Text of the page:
The high cost of car-related expenses as a household budget item is a major equity blindspot for many Democratic city politicians. For some, the political imagination spans from low-income car owners to high-income car owners, and so the “equitable” policy agenda is all about lowering the costs of car ownership as a bankshot way to help low-income folks.
Wrong. Most real life poor people don’t own cars. The actual equitable position favors making it easier for more people not to own a car by
1) putting more of the external and accessory costs of driving (parking, pollution, congestion, etc) directly on motorists; and
2) allowing more dense multifamily housing to get built in walkable neighborhoods with good pedestrian and transit connections to job centers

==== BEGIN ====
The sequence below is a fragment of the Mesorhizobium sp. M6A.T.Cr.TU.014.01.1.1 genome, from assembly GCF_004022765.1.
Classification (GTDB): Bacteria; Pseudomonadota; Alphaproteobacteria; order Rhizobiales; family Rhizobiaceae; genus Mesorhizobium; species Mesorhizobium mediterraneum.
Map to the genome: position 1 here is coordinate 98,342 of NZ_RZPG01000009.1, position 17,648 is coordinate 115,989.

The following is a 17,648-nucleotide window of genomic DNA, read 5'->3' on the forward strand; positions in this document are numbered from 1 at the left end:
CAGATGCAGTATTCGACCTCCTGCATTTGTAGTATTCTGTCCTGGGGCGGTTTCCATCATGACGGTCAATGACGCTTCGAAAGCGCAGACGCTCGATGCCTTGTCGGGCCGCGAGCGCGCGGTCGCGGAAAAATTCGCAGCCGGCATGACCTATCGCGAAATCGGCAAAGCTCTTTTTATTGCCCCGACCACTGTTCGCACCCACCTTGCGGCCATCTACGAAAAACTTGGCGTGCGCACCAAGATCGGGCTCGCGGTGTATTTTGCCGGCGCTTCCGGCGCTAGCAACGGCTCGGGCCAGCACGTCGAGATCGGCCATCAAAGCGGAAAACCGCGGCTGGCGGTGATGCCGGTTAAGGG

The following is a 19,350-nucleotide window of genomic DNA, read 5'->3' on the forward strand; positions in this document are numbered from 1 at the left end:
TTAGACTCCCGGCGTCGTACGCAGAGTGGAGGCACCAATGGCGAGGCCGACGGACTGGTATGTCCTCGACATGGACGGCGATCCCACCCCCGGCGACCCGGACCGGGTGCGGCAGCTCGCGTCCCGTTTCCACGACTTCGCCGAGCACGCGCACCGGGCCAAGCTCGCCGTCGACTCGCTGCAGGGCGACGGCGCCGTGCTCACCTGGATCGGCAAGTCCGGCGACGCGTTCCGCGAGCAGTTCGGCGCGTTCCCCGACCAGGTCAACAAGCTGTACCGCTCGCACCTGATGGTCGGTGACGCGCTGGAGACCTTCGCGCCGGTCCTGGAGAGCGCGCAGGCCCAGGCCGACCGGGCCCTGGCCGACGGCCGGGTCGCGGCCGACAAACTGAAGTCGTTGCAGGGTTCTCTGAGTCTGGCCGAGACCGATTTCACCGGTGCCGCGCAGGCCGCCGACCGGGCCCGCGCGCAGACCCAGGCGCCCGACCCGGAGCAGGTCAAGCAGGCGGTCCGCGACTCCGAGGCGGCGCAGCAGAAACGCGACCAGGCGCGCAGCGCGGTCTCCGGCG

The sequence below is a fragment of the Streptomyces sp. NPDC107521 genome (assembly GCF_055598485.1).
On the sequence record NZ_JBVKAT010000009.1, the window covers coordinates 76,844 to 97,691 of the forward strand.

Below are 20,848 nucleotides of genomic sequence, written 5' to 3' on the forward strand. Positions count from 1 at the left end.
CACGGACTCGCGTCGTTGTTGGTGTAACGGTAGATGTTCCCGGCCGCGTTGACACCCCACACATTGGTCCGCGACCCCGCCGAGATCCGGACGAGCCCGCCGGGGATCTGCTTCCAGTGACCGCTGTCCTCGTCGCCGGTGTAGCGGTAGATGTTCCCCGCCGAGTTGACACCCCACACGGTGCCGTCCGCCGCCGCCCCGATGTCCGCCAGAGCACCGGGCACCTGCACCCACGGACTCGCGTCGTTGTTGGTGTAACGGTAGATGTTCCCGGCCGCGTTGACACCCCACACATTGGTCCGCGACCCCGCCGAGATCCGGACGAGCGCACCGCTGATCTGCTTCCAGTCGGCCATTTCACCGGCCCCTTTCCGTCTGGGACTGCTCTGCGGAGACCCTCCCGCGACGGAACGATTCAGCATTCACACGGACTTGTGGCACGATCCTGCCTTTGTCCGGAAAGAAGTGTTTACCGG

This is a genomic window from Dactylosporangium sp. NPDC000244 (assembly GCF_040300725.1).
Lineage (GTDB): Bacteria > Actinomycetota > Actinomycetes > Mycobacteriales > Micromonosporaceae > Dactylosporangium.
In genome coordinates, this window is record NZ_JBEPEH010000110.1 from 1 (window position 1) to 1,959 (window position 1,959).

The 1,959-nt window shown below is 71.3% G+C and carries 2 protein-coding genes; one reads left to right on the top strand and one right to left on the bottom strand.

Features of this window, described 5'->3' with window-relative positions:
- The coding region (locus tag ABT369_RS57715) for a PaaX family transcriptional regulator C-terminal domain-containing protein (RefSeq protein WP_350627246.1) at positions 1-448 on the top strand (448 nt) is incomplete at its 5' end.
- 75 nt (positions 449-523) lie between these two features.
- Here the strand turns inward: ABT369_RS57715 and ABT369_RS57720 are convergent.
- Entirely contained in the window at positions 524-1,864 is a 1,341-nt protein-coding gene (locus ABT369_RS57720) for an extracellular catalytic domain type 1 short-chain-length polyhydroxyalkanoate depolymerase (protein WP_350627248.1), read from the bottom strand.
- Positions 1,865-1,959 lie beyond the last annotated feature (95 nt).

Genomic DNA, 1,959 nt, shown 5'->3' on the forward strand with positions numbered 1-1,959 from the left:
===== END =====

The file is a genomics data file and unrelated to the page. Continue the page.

My wife and I don’t currently own a car (we use Zipcar) and neither do a whole lot of people, most of whom make substantially less money than us, and have to live a lot further from center city than we do.
Don’t make us pay for other people’s parking via un(der)priced curb parking and forced bundling of parking with housing and commercial buildings. Don’t make buses and trolleys (who carry many people) wait behind single-occupancy vehicles where it’s possible to paint Bus Only lanes.
Those are the real equity positions, and city Democratic politicians who claim to care about low-income people should take them.